We founded SATS’ on three pillars – Bible based, Christ centered, and Spirit led. In the address I covered these key principles and stressed the need to see Christ restored as the central focus of the church. I encouraged the graduates – all leaders in their fields – to apply these three foundational principles to their lives, churches, and ministries, and to use their influence to encourage others to do so to. This video is of that address.
Conspectus, the academic journal of the South African Theological Seminary (SATS), recently published an article of mine advocating the interpretation of scripture from a Christocentric perspective.
What I refer to as the Christocentric Principle is an approach to biblical interpretation that seeks to understand scripture from a Jesus-perspective. In other words, a way of interpreting scripture primarily from the perspective of what Jesus taught and modelled, and from what he revealed concerning the nature, character, values, principles, and priorities of the Godhead.
The significance of this article is not that it is likely to make headlines but rather that that it provides a peg in the ground, paving a way for argument and debate within Christian academic circles on the centrality of Jesus in our theology, church and everyday lives.
In the article I argue vigorously for the restoration on Christ-centred hermeneutic approach to the interpretation of the scriptures and their application in everyday life. The article crystalises a year’s worth of dialogue with SATS’ leaders and academics, and will now become prescribed reading for SATS’ students.
In these discussions with the SATS’ academic team, I constantly posed the question: what does it means for us to be Christ-centred? For me it means:
- In all we do, we seek to give due honour and glory to the Lord Jesus Christ.
- The goal of the Christian life is to become like the Lord Jesus Christ.
- The person and work of the Lord Jesus Christ is central to all Christian life, doctrine, and ministry.
- The nature of God as revealed in the words and works of the Lord Jesus Christ is a lens for interpreting God’s word and discerning his will.
In my recent address to SATS graduates at the recent graduation ceremony, I urged them to oversee the restoration of Christocentricity to the church, to apply the principles to their lives, to pass them on and to influence others to do so too.
Will you faithful readers of my blog do the same?
Download the article here -> http://www.satsonline.org/userfiles/Peppler, The Christocentric Principle-A Jesus-Centred Hermeneutic.pdf
In this series I have been developing the basis for my concern for the integrity of the Gospel. In this my final post I will summarise my thoughts.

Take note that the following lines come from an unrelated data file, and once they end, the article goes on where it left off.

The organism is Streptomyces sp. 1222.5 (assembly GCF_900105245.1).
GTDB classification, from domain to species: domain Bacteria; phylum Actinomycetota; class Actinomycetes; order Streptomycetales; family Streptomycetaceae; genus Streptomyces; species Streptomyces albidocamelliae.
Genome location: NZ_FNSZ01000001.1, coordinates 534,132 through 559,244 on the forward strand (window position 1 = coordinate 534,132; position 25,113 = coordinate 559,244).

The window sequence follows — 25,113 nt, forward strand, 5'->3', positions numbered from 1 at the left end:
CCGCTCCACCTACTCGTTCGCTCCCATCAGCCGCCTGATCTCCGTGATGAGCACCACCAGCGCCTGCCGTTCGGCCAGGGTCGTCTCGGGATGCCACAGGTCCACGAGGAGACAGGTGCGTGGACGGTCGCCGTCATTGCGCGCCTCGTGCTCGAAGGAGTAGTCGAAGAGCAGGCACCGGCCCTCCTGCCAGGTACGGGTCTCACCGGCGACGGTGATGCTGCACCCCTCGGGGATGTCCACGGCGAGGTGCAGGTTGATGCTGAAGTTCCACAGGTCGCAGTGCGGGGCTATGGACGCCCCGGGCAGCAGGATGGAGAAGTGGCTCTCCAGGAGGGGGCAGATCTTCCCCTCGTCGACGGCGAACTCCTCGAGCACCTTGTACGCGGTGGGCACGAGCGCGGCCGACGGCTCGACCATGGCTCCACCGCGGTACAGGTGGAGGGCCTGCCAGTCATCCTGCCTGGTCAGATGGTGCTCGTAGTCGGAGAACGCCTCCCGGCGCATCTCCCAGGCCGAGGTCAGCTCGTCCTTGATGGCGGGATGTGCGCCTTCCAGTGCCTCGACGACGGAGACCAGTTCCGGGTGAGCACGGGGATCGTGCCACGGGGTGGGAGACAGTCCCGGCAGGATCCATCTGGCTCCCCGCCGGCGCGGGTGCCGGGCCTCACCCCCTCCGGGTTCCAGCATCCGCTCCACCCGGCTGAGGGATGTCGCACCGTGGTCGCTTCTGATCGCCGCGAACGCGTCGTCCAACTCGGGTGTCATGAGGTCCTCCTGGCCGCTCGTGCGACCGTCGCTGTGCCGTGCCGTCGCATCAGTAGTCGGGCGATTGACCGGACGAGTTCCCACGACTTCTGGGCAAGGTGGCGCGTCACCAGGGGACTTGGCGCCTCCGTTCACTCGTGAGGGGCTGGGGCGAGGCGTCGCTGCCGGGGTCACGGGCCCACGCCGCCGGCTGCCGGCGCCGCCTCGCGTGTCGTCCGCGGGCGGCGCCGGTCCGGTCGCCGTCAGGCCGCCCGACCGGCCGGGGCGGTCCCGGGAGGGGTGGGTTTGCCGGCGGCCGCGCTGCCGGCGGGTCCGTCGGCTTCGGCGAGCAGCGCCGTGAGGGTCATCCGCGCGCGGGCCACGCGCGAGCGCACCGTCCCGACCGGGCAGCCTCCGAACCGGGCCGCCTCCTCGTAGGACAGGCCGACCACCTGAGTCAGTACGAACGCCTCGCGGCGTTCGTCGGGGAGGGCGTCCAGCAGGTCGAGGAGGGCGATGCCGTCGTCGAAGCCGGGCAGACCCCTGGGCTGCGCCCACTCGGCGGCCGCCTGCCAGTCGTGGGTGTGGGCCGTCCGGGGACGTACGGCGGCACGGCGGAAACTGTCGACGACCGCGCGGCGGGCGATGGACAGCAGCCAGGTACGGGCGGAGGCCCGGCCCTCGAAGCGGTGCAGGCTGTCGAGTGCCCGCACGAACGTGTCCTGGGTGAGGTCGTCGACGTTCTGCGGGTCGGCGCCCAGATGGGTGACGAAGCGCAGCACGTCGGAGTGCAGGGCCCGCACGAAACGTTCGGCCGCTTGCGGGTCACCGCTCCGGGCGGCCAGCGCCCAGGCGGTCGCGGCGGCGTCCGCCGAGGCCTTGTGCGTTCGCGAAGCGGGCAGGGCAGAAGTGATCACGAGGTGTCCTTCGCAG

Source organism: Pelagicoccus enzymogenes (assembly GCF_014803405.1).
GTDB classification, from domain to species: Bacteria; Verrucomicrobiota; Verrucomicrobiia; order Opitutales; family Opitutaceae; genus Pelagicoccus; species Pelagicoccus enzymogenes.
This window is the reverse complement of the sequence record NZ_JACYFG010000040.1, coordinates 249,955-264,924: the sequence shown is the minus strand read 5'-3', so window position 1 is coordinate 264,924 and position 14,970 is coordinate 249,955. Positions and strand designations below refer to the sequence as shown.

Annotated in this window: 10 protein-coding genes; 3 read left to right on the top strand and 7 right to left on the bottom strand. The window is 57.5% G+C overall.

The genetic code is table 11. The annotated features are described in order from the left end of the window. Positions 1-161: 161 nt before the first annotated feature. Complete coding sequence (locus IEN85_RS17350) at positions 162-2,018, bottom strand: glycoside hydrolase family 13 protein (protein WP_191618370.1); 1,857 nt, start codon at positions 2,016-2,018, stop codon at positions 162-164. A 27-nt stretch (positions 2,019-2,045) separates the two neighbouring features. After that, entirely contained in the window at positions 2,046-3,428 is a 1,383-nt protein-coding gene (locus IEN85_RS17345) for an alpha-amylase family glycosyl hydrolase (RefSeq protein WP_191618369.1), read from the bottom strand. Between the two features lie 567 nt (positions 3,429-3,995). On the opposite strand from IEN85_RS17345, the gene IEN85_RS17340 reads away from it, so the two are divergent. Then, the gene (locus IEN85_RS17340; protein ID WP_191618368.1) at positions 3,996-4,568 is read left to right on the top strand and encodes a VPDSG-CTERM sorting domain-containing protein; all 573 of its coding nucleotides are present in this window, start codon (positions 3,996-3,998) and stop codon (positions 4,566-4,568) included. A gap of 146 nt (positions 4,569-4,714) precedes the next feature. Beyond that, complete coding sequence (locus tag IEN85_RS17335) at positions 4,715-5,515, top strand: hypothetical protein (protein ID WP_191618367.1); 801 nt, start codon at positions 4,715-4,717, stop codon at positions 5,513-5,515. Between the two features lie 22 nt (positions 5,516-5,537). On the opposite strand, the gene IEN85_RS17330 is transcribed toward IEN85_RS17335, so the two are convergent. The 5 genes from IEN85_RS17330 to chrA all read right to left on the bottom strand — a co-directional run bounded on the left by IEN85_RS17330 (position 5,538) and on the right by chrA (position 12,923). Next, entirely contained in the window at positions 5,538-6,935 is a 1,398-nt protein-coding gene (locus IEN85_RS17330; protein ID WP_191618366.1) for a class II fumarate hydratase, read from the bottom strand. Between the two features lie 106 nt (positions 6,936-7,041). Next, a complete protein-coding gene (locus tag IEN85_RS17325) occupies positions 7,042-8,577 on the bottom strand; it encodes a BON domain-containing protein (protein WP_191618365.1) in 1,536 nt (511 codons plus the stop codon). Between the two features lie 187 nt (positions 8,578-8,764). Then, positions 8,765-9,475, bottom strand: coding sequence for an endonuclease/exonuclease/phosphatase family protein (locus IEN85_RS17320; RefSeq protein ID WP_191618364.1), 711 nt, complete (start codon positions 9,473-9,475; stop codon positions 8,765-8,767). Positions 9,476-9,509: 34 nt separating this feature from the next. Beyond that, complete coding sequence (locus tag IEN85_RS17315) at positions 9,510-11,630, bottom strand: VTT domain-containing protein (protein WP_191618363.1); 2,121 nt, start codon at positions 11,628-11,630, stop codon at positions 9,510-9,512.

On the one hand I am seeing a distinct tendency among some evangelists to present just a part of the Gospel message. Salvation is often portrayed as a passport to heaven or a get-out-of-hell-free card. There is little or no explanation of who Jesus is, what He has done, and how people are to respond to Him and his Gospel. All the recipients of the ‘good news’ are often asked to do is accept Jesus into their hearts, say a ‘sinner’s prayer’, or even just put up their hands. All of this seems to take its lead from Romans 10:13 which reads, “Everyone who calls on the name of the Lord will be saved.” However, that very text continues in verse 14 with, ‘How, then, can they call on the one they have not believed in?’ This is the question which troubles me so. Surely the good news of Jesus must be articulated so that people may know the one they need to believe in? Of course the Holy Spirit could take even the speech of a donkey to communicate but we cannot, with integrity, claim that because of this we do not need to articulate a clear and complete Gospel message. Where is the validity of inviting people to receive salvation if they have no understanding of who Jesus is, what He has done for them, and how He requires them to respond?
Our churches are filled with nominal ‘Christians’, men and women who show little commitment to Jesus, little if any spiritual growth, and almost no desire to proclaim the Gospel to others. This is little wonder if in fact so many come into the Church without first being born again of the Spirit of God! And how are they to be born again if they do not REPENT – ACCEPT – ASK – RECEIVE – and CONFESS?
On the other hand, I see many people who have grown up in a Christian environment, but who have never received new spiritual life in Jesus name. They know the language, rights, and rituals of the church, but they do not evidence spiritual life and growth. Again, little wonder if they have never been born again from above.
I am not making judgements here concerning the worth of individuals, and I do not presume to know their inner thoughts or how they may have related to Jesus in their lives. I am just deeply concerned! I am concerned that, generally speaking, the church appears to be in trouble, and I suspect that a big part of the problem is that it consists to a large measure of unregenerate adherents to the Christian ‘religion’ but who lack spiritual life. I am equally concerned that many of those who assume the role of evangelists preach an inadequate Gospel that is in effect no Gospel at all.
I am aware that I am generalising and that I am perhaps also overstating the case. I do this in order to make the point with as much impact as I can. However, you be the judge of what I say. Do you share my concern, or do you think that generally speaking the Gospel is being adequately and faithfully proclaimed?